I don’t think that Donald Trump will make this kind of mistake. He is less noble than George H.W., who believed he was doing the right thing for the nation even if it cost him politically. Trump also has a better political instincts when it comes to knowing what a Republican base will tolerate. Still, the defeat of “41” should serve as a cautionary tale for any politician who wants to take solace in their approval ratings.
History suggests it is incredibly difficult to wrest the nomination from a sitting president. Trump is significantly more popular within his party than either Jimmy Carter or Gerald Ford—two presidents who were able to survive primary challenges only to go on to lose the general. The question is not whether Trump could survive a primary if he had to, but how costly it would be. What is more, it is worth examining whether Trump’s popularity with the GOP base justifies the amount of deference some Republican politicians and elites are paying him.
The truth is that there isn’t a huge correlation between the sophomore numbers and political resilience. Both Bushes had sky-high approval numbers their second year in office, and one lost re-election after fending off a primary challenge, while the other narrowly survived re-election, despite avoiding a primary challenge. Meanwhile, Reagan (79 percent) and Nixon (82 percent) both had pretty average numbers their second year among Republicans, and both went on to win huge landslides.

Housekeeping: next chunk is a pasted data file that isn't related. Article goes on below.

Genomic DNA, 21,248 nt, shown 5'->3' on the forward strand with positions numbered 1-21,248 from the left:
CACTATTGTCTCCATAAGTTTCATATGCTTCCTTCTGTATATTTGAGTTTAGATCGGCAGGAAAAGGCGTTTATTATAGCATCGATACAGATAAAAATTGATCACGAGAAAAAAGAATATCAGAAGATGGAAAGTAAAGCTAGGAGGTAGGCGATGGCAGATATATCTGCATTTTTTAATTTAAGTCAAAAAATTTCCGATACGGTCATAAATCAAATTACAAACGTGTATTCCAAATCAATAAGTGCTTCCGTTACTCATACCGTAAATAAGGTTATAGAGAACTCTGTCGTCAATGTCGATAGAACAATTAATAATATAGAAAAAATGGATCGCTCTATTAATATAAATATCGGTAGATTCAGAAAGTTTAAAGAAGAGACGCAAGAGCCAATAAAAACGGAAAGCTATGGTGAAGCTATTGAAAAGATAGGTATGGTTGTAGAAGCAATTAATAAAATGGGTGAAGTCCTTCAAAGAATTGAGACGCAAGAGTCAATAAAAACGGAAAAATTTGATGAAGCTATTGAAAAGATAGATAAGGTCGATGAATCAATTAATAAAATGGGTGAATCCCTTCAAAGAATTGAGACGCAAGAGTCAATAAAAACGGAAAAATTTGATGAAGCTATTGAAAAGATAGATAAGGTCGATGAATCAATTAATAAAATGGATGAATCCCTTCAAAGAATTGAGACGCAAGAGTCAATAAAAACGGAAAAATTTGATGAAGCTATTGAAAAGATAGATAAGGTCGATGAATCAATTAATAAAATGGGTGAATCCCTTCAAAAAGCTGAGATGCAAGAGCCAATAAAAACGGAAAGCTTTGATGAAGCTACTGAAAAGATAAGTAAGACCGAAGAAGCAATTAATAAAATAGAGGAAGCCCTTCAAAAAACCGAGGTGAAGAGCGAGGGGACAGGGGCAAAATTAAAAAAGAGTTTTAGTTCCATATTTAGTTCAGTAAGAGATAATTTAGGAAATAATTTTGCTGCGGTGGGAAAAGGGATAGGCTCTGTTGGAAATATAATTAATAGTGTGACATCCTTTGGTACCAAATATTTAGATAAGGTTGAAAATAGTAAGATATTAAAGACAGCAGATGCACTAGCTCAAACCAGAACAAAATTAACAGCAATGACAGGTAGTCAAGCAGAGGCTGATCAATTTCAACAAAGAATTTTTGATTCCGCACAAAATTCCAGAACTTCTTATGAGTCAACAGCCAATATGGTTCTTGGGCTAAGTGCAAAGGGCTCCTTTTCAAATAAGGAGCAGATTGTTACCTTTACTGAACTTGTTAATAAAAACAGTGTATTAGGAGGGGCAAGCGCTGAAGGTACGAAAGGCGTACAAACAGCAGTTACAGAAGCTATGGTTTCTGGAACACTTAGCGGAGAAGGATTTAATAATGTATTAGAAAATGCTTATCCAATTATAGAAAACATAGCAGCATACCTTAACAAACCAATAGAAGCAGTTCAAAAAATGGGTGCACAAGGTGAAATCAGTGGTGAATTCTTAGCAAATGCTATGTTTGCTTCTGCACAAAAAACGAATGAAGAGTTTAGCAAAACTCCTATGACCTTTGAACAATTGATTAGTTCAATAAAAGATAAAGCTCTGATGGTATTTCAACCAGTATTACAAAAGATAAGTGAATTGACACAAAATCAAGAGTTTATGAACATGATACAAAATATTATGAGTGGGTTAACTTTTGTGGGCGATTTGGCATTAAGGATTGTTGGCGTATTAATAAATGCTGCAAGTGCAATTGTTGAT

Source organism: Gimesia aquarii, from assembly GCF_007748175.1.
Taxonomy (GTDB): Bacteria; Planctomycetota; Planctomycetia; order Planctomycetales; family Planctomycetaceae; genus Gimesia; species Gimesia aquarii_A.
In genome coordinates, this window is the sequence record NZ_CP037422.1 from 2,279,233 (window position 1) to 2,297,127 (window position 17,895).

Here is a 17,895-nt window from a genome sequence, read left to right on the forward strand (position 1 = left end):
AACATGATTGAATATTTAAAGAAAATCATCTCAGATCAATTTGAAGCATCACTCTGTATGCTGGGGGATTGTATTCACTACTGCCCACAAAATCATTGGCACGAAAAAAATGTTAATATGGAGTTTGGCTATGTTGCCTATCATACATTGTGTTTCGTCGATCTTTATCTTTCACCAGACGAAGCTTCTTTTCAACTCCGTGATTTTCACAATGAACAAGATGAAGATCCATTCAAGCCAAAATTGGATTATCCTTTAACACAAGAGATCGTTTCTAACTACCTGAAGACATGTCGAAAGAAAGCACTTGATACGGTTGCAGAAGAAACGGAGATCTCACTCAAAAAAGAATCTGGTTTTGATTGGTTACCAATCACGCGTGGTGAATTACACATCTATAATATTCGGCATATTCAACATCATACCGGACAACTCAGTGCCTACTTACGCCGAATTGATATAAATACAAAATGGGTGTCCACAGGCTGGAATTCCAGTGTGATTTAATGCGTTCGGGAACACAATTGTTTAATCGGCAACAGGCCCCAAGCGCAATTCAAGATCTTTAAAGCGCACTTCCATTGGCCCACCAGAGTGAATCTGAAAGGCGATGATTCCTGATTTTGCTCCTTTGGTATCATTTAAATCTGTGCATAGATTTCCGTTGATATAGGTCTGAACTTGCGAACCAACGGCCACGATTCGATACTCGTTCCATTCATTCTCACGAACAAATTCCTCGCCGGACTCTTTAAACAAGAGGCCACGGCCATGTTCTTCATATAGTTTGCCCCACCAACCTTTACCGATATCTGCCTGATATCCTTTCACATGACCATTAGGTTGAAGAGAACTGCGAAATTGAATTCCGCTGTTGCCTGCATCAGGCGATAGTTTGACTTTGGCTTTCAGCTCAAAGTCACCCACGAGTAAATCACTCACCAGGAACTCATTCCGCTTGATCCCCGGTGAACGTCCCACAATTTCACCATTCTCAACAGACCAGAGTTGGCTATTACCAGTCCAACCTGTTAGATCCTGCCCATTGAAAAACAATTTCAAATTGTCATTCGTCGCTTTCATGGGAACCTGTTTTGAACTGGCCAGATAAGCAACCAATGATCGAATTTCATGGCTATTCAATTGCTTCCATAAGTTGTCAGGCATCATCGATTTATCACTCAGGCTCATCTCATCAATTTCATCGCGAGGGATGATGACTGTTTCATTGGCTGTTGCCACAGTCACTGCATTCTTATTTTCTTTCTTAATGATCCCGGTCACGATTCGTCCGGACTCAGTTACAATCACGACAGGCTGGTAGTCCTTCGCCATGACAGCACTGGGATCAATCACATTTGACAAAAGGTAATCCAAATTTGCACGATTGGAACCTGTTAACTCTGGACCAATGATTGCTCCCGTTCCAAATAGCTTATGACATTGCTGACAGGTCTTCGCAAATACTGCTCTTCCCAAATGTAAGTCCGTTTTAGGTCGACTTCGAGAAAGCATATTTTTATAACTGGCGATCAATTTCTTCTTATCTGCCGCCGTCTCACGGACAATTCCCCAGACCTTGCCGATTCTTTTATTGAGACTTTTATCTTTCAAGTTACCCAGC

Trump’s popularity with Republicans is really just pretty average. There is little doubt that the intensity among his strongest supporters is high, but this asterisk is overwhelmed by another important caveat. As Gallup notes: “Fewer Americans identify as Republicans or say they are Republican-leaning independents than did so in November 2016, the month Donald Trump was elected president.”
It may be that Trump is popular among people who identify as Republicans, simply because the Republicans who don’t like him are… no longer Republicans. In others words: Trump’s approval rating in his party climbs because his party is shrinking. Maybe Bob Corker shouldn’t be quite so afraid.